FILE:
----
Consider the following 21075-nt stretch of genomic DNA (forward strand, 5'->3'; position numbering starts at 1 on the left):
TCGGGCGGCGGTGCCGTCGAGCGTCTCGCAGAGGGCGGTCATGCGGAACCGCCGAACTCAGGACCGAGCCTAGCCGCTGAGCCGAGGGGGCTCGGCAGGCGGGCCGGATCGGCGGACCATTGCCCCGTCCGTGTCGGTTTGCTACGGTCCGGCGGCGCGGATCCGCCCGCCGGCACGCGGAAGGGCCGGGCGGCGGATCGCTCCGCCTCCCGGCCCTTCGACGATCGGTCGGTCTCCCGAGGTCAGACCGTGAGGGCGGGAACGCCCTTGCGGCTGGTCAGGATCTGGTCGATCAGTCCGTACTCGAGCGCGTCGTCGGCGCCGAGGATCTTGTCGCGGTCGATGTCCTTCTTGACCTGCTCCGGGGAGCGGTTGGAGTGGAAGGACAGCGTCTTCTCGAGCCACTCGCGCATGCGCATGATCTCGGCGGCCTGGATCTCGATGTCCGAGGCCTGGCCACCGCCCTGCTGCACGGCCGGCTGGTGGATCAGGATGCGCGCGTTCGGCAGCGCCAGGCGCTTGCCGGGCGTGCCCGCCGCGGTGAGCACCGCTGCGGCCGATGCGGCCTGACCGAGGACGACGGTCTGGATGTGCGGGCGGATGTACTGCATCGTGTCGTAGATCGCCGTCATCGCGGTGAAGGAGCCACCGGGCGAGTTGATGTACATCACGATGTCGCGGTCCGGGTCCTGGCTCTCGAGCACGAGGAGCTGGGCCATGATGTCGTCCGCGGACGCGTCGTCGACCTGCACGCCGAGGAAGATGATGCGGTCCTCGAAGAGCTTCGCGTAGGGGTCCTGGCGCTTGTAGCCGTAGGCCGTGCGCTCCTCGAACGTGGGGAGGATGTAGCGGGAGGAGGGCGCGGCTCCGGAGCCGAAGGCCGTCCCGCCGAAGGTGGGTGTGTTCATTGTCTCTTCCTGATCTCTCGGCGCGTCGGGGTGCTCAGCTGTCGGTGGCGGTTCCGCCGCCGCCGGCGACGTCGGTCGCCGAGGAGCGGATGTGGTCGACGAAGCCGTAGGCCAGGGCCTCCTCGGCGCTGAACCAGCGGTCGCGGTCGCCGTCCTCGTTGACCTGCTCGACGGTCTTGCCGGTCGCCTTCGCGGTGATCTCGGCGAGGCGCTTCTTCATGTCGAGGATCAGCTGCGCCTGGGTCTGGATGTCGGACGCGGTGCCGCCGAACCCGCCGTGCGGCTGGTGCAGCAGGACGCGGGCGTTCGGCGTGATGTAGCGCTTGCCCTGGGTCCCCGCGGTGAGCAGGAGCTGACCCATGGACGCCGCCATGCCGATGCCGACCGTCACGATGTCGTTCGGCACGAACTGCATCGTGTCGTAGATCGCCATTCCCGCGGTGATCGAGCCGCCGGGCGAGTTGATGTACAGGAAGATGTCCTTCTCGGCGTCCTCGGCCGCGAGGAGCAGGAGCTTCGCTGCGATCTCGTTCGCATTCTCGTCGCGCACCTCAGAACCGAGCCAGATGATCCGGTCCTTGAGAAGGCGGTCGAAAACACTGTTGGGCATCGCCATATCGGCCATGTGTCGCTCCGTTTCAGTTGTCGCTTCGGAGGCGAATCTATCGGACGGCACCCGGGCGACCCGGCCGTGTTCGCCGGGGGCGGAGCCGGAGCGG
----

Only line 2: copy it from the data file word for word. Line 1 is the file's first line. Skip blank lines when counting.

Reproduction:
TCGGGCGGCGGTGCCGTCGAGCGTCTCGCAGAGGGCGGTCATGCGGAACCGCCGAACTCAGGACCGAGCCTAGCCGCTGAGCCGAGGGGGCTCGGCAGGCGGGCCGGATCGGCGGACCATTGCCCCGTCCGTGTCGGTTTGCTACGGTCCGGCGGCGCGGATCCGCCCGCCGGCACGCGGAAGGGCCGGGCGGCGGATCGCTCCGCCTCCCGGCCCTTCGACGATCGGTCGGTCTCCCGAGGTCAGACCGTGAGGGCGGGAACGCCCTTGCGGCTGGTCAGGATCTGGTCGATCAGTCCGTACTCGAGCGCGTCGTCGGCGCCGAGGATCTTGTCGCGGTCGATGTCCTTCTTGACCTGCTCCGGGGAGCGGTTGGAGTGGAAGGACAGCGTCTTCTCGAGCCACTCGCGCATGCGCATGATCTCGGCGGCCTGGATCTCGATGTCCGAGGCCTGGCCACCGCCCTGCTGCACGGCCGGCTGGTGGATCAGGATGCGCGCGTTCGGCAGCGCCAGGCGCTTGCCGGGCGTGCCCGCCGCGGTGAGCACCGCTGCGGCCGATGCGGCCTGACCGAGGACGACGGTCTGGATGTGCGGGCGGATGTACTGCATCGTGTCGTAGATCGCCGTCATCGCGGTGAAGGAGCCACCGGGCGAGTTGATGTACATCACGATGTCGCGGTCCGGGTCCTGGCTCTCGAGCACGAGGAGCTGGGCCATGATGTCGTCCGCGGACGCGTCGTCGACCTGCACGCCGAGGAAGATGATGCGGTCCTCGAAGAGCTTCGCGTAGGGGTCCTGGCGCTTGTAGCCGTAGGCCGTGCGCTCCTCGAACGTGGGGAGGATGTAGCGGGAGGAGGGCGCGGCTCCGGAGCCGAAGGCCGTCCCGCCGAAGGTGGGTGTGTTCATTGTCTCTTCCTGATCTCTCGGCGCGTCGGGGTGCTCAGCTGTCGGTGGCGGTTCCGCCGCCGCCGGCGACGTCGGTCGCCGAGGAGCGGATGTGGTCGACGAAGCCGTAGGCCAGGGCCTCCTCGGCGCTGAACCAGCGGTCGCGGTCGCCGTCCTCGTTGACCTGCTCGACGGTCTTGCCGGTCGCCTTCGCGGTGATCTCGGCGAGGCGCTTCTTCATGTCGAGGATCAGCTGCGCCTGGGTCTGGATGTCGGACGCGGTGCCGCCGAACCCGCCGTGCGGCTGGTGCAGCAGGACGCGGGCGTTCGGCGTGATGTAGCGCTTGCCCTGGGTCCCCGCGGTGAGCAGGAGCTGACCCATGGACGCCGCCATGCCGATGCCGACCGTCACGATGTCGTTCGGCACGAACTGCATCGTGTCGTAGATCGCCATTCCCGCGGTGATCGAGCCGCCGGGCGAGTTGATGTACAGGAAGATGTCCTTCTCGGCGTCCTCGGCCGCGAGGAGCAGGAGCTTCGCTGCGATCTCGTTCGCATTCTCGTCGCGCACCTCAGAACCGAGCCAGATGATCCGGTCCTTGAGAAGGCGGTCGAAAACACTGTTGGGCATCGCCATATCGGCCATGTGTCGCTCCGTTTCAGTTGTCGCTTCGGAGGCGAATCTATCGGACGGCACCCGGGCGACCCGGCCGTGTTCGCCGGGGGCGGAGCCGGAGCGG